Holiday food safety: don’t wear the turkey on your head and other tips

After a 2011 trip filled with turkey and Black Friday shopping, my parents are coming to visit Raleigh next week for their annual U.S. Thanksgiving vacation. Sure, Canada has its own festivities in October but there’s something different about the American celebration. A Thursday event, followed with three days of recovery and constant football has vaulted Thanksgiving to the top of my holiday list. Hopefully the food, sports and chasing around two little kids doesn’t kill my mom and dad; it might be too much excitement for them to handle.

In Rob Gordonesque-fashion, Doug and I came up with our top-5 tips for holiday food safety last year. To supplement the list we have updated the holiday food safety infosheets for 2012 and added a set of videos on thawing, turkey preparation, thermometer use and leftovers. These were recorded with  fantastic cooking show host, and a not-too-shabby chef, NC State’s news services Matt Shipman. Check out the sheets and the video below.

Holiday meal food safety

Bathing birds is a food safety mess

Avoid foodborne illness during the holidays

This entry was posted in E. coli by Ben Chapman. Bookmark the permalink.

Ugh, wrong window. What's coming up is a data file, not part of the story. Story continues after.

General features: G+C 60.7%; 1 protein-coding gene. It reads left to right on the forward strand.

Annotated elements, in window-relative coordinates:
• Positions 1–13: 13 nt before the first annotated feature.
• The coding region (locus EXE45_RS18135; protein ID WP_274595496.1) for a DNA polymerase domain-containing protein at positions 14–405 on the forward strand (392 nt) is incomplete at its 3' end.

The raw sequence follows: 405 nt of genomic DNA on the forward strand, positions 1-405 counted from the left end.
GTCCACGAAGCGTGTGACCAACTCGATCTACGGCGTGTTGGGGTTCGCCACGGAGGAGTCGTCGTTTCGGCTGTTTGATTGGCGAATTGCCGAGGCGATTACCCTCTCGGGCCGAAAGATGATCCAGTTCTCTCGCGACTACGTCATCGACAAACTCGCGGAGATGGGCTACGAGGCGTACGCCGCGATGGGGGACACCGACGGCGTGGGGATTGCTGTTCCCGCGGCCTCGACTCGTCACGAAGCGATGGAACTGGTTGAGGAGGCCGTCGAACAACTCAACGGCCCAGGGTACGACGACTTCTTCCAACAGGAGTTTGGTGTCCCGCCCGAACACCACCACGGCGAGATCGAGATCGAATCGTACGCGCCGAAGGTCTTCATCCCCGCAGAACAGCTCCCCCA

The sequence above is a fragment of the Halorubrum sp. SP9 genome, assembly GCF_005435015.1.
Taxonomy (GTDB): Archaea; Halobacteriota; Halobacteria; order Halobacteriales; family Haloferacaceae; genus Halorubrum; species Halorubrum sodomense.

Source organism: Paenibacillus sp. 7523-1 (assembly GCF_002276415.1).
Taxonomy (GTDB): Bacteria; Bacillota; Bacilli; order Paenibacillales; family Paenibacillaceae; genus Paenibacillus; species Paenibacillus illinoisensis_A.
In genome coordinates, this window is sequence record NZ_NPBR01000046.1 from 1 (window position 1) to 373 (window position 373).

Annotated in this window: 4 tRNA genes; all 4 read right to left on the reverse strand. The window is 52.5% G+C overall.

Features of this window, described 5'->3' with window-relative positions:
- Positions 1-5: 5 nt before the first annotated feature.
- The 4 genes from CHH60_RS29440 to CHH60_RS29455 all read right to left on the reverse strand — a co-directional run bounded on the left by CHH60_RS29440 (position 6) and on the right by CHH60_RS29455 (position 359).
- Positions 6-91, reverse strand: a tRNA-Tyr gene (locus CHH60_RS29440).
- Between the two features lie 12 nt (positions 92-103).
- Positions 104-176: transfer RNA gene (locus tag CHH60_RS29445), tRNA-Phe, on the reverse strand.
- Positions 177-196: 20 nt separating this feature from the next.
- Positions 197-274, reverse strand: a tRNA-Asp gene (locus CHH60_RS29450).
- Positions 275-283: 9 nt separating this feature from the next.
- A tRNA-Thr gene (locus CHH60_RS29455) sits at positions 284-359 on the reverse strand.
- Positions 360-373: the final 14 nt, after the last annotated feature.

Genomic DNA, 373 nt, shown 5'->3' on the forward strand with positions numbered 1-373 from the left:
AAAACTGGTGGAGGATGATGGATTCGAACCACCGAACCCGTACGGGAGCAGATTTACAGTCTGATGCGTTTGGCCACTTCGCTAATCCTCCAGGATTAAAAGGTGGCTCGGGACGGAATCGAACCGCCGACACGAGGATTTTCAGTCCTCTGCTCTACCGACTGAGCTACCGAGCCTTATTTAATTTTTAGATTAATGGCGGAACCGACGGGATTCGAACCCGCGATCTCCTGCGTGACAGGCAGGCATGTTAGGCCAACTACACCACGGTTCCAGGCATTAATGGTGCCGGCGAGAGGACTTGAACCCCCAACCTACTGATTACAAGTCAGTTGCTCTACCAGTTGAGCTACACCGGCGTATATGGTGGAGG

About Ben Chapman

Dr. Ben Chapman is an associate professor and food safety extension specialist at North Carolina State University. As a teenager, a Saturday afternoon viewing of the classic cable movie, Outbreak, sparked his interest in pathogens and public health. With the goal of less foodborne illness, his group designs, implements, and evaluates food safety strategies, messages, and media from farm-to-fork. Through reality-based research, Chapman investigates behaviors and creates interventions aimed at amateur and professional food handlers, managers, and organizational decision-makers; the gate keepers of safe food. Ben co-hosts a biweekly podcast called Food Safety Talk and tries to further engage folks online through Instagram, Twitter, Facebook, YouTube and, maybe not surprisingly, Pinterest. Follow on Twitter @benjaminchapman.